Unfortunately, having a good idea isn’t enough to launch a business. While widespread internet access means the barriers to entry are much lower than they were in previous decades, you still need some amount of money to get your business off the ground. And while it may seem impossible to get started with bad credit, the good news is that alternative options do exist.

5 Alternative Sources of Financing 

Before discussing some of the alternative sources of financing you may consider pursuing, let’s start by discussing the real issue: your bad credit. If you want to stand any chance of being a successful entrepreneur and business owner in the long run, you need to improve your credit score. Aside from practicing smart credit behaviors, you may also want to contact a few legitimate credit repair companies to see if they can help by accelerating the process. 

Once you have a plan for improving your credit score and getting your finances back in order, you can turn your attention towards alternative financing options. Here are a few to think about: 

  1. Angels and VC’s 

If you’re willing to give up equity in your business and could use a little bit of guidance in addition to capital, angel investors and venture capitalists may be options worth pursuing. Because their goal is to increase the value of the company and get a return on their investment – not reimbursement for a loan – bad credit is irrelevant. 

  1. Microlending 

Whereas traditional lending involves a large organization, like a bank or credit union, giving money to a business to fund growth or pay for expenses, a microloan involves peer-to-peer sharing. A person acts as the bank and gives out a loan to a business in return for a higher than normal interest rate. These loans are often extended in situations where access to capital is limited. For example, some microlenders specialize in giving minorities loans, while others work with entrepreneurs and small business owners in third world countries.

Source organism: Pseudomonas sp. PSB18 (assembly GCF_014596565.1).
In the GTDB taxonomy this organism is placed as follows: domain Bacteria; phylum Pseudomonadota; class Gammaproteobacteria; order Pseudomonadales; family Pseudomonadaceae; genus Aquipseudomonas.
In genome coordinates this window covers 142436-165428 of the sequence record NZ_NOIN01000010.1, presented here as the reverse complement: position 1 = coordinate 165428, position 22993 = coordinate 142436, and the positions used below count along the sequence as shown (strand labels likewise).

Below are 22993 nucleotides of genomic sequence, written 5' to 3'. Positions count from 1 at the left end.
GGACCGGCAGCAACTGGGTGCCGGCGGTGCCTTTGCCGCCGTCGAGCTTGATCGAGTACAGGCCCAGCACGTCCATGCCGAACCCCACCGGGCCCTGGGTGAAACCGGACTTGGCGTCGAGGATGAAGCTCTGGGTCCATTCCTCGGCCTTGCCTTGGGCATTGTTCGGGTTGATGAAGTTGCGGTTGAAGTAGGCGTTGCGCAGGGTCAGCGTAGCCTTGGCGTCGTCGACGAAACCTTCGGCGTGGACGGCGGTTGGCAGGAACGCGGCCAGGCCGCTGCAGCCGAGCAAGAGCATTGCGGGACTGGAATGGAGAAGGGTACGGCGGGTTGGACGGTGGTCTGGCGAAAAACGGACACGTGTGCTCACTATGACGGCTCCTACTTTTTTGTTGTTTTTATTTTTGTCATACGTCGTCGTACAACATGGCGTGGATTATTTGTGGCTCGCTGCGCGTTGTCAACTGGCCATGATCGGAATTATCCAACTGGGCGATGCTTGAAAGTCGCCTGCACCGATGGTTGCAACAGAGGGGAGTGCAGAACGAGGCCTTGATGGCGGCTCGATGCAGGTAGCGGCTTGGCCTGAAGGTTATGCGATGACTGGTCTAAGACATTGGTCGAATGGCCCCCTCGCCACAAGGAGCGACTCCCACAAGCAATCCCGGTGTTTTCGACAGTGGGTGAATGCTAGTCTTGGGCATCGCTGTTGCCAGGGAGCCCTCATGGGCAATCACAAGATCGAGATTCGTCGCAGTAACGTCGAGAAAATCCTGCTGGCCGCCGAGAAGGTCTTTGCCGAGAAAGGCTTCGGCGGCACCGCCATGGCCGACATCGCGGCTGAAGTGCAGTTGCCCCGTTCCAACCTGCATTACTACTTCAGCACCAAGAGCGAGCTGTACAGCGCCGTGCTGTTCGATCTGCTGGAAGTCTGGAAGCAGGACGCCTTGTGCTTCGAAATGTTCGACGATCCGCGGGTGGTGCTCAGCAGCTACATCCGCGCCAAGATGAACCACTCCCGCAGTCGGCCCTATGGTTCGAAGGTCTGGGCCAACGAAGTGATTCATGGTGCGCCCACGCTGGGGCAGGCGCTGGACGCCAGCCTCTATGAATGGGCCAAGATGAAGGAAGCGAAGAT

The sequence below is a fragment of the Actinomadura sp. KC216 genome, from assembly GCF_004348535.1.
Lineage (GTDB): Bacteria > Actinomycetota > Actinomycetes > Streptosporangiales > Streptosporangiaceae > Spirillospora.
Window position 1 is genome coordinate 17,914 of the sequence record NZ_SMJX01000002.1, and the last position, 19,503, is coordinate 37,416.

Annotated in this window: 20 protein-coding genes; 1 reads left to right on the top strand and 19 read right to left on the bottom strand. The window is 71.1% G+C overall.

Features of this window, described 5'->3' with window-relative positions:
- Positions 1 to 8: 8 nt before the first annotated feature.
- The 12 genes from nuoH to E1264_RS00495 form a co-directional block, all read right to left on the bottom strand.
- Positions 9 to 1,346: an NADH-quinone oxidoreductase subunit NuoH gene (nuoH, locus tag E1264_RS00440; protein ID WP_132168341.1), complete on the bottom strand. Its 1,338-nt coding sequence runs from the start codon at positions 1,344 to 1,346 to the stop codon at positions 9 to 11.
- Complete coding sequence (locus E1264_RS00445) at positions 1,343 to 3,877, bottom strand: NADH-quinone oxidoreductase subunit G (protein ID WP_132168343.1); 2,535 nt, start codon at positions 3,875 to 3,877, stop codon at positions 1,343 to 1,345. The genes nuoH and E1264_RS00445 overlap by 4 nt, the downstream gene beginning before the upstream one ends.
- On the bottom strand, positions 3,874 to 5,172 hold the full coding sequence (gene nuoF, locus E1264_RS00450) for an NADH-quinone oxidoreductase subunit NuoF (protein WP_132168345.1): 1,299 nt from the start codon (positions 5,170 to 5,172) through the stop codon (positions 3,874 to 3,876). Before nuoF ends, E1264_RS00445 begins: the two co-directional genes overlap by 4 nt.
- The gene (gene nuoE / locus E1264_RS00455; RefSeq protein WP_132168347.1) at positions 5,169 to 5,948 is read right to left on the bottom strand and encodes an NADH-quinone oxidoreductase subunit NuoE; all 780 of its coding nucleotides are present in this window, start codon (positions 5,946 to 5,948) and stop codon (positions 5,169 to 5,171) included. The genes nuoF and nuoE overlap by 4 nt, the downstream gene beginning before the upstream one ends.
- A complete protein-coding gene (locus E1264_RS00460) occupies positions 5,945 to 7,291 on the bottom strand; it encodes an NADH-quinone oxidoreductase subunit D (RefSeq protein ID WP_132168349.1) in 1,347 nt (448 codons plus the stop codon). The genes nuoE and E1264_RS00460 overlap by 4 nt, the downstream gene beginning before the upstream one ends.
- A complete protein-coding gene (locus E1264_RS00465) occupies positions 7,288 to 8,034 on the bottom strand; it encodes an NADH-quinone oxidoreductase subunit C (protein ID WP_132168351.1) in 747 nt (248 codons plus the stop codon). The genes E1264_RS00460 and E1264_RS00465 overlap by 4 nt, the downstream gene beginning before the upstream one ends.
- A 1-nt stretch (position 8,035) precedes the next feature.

1. Crowdfunding 
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While technically a subcategory of microlending, we’ll give crowdfunding its own distinct heading. Crowdfunding is the same as a microloan in the sense that it bypasses banks and credit unions, but different in the sense that it aggregates money from hundreds or thousands of different people. This community effort often leads to extremely high sums of money, with no equity or loan repayment involved. 

  1. Purchase Order Financing 

“Purchase order financing involves one company paying the supplier of another company, for goods that have been ordered to fulfill a job for a customer,” Pargon Financial Group explains. “This is an advance and may not be for the entire amount of the supplies, but it will cover a large portion of it. In some cases, companies can qualify for 100% financing.” 

While not exactly an option for starting a business, purchase order financing can be helpful when it comes to sustaining business growth amidst cash flow difficulties. 

  1. Grants 

If your business is an area that focuses on science or research, you may qualify for a grant from the Small Business Administration (SBA) or a government entity. Grants are awesome because they aren’t loans – meaning you don’t have to repay – and they don’t force you to give up any equity. All you have to do is spend the money according to the specifics outlined in the grant. While the application process can be exhausting, there aren’t many downsides or risks associated with grants.  

Don’t Let Bad Credit Hold You Back 

Bad credit can hold you back if you aren’t careful. When it comes to attracting lenders, you have to prove that you’re a responsible steward of money. If you aren’t, then your opportunities will be limited. Now’s the time to do something about it.

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